An Obie Teaching English: Sam Bernhard ’16
November 26, 2018
Jane Hobson ’22
At Charles E. Jordan High School, Sam Bernhard ’16 is teaching his students to love English class.
Sam Bernhard ’16 did a lot during his time at Oberlin. Between being the captain of the men’s soccer team, a course writing associate, and an admissions intern, Bernhard was a well-rounded student. He double majored in English and politics and minored in both law and society and environmental studies.
Bernhard learned to hone his writing skills at Oberlin. In Political Leadership, a first-year seminar taught by Emeritus Professor of Politics Paul Dawson, Bernhard experienced criticism of his writing for the first time. He explains, “Before taking Dawson’s seminar, I had mostly received praise for my writing ability. In that class, I learned humility as a student as I simultaneously developed my skills at writing for a critical audience.”
In higher-level English courses, Bernhard’s love for literature flourished under the encouragement of his professor and advisor, Laura Baudot. Baudot showed him how to creatively approach different types of literature, especially poetry. Discovering new ways to look at literature led Bernhard to realize his dream of becoming an English teacher.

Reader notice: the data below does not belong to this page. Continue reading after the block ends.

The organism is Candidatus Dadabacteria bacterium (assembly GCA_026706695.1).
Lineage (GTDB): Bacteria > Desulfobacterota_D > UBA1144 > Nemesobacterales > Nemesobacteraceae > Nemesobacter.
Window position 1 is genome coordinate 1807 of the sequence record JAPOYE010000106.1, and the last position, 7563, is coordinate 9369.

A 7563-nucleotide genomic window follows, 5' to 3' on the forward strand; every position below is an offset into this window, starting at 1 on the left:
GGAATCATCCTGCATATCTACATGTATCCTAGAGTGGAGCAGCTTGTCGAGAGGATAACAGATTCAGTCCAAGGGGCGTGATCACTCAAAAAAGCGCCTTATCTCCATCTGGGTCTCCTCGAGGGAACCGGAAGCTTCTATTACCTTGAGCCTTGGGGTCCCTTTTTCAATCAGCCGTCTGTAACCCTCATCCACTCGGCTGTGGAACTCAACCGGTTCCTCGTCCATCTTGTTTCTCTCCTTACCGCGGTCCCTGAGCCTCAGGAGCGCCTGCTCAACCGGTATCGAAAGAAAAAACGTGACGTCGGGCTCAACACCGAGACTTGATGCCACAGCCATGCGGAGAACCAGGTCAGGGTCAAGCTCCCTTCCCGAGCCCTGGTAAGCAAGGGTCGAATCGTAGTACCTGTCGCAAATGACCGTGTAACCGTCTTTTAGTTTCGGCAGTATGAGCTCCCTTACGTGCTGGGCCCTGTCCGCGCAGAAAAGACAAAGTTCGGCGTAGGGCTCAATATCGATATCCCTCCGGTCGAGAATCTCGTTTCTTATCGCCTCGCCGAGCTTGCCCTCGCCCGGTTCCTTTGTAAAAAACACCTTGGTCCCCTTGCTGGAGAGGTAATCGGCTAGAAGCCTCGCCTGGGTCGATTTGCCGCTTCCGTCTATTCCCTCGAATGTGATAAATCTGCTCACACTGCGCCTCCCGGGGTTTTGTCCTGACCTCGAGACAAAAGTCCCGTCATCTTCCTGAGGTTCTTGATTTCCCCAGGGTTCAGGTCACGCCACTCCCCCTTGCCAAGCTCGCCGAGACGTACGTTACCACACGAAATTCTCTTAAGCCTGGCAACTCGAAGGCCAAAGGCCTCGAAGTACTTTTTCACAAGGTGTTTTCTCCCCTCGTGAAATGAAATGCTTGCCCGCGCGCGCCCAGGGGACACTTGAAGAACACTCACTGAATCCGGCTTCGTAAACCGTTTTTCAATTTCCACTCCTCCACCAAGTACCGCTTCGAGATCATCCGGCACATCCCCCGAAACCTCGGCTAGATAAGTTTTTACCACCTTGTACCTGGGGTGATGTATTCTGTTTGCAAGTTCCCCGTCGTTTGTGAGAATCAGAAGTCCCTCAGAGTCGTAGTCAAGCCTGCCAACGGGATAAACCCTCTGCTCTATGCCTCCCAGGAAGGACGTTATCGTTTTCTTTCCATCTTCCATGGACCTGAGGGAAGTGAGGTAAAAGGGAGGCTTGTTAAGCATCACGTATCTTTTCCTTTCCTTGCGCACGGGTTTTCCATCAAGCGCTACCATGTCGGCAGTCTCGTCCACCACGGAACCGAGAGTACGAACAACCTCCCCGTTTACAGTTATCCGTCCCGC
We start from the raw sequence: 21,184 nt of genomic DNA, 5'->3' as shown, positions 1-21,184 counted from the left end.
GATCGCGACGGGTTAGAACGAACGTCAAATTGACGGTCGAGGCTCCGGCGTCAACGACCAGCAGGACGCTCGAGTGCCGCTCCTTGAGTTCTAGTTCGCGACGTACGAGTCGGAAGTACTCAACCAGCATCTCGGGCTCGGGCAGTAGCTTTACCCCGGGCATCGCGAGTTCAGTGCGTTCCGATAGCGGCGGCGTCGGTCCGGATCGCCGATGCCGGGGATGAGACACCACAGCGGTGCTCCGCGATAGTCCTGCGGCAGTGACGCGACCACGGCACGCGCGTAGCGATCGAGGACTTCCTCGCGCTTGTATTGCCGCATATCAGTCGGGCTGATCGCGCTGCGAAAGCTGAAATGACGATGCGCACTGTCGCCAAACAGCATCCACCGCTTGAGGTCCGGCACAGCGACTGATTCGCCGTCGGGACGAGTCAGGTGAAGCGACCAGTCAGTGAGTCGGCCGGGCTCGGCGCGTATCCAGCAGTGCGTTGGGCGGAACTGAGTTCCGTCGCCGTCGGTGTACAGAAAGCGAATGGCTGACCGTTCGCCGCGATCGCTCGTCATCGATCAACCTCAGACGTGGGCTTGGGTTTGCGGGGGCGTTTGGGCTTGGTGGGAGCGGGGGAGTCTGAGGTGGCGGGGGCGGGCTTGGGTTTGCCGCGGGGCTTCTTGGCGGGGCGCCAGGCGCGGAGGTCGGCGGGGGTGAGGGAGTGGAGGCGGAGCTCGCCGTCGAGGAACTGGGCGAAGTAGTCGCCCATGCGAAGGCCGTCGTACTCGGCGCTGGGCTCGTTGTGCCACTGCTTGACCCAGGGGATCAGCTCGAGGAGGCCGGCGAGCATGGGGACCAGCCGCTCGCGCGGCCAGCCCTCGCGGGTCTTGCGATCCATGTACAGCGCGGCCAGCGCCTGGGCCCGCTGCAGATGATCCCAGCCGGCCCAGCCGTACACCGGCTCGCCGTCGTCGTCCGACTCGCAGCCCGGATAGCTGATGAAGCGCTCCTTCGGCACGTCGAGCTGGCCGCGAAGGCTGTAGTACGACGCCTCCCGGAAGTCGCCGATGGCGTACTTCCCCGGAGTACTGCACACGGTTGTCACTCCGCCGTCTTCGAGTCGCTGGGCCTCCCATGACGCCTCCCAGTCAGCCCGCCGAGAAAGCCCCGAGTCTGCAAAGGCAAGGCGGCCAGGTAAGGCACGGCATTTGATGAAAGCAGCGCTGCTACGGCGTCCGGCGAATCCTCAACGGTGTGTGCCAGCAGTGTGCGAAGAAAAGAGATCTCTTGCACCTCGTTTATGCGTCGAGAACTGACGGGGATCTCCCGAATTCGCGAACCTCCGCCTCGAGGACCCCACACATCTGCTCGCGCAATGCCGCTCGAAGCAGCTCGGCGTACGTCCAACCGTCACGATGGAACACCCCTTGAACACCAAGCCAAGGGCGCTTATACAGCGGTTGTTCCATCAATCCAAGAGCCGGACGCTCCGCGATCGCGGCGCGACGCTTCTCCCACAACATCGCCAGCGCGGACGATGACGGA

Bernhard also had meaningful experiences outside of the classroom during his Oberlin career. For instance, he says that his experiences as a student athlete were some of the best of his life. In addition to making lasting friendships with his teammates, Bernhard remarks that he gained valuable time-management skills that carry over to his busy lifestyle today. His love of soccer is still very much alive, and he is now the assistant coach for Jordan High School’s varsity soccer team.
After graduation, Bernhard moved to Durham. It was there that he applied and was accepted into Duke University’s Master of Arts in Teaching program. The rigorous 27-week program combines graduate-level classes at the university with student teacher work in the community. Bernhard took a variety of classes in black feminist poetry, film philosophy, and hip-hop, but focused on English literature. After completing the program, Bernhard decided to apply for his current position at Jordan High School because of his memorable experiences working there as a student teacher.
“Working at a high-need school like Jordan is challenging. We have too few resources, too many students, and our building is very old. Keeping all of this in mind, the successes teachers can have with students are all the more rewarding,’’ he says.
“I try not to get overly warm and fuzzy about teaching, but helping students see something new about the world or develop a new skill is truly what makes the challenges worth it.”
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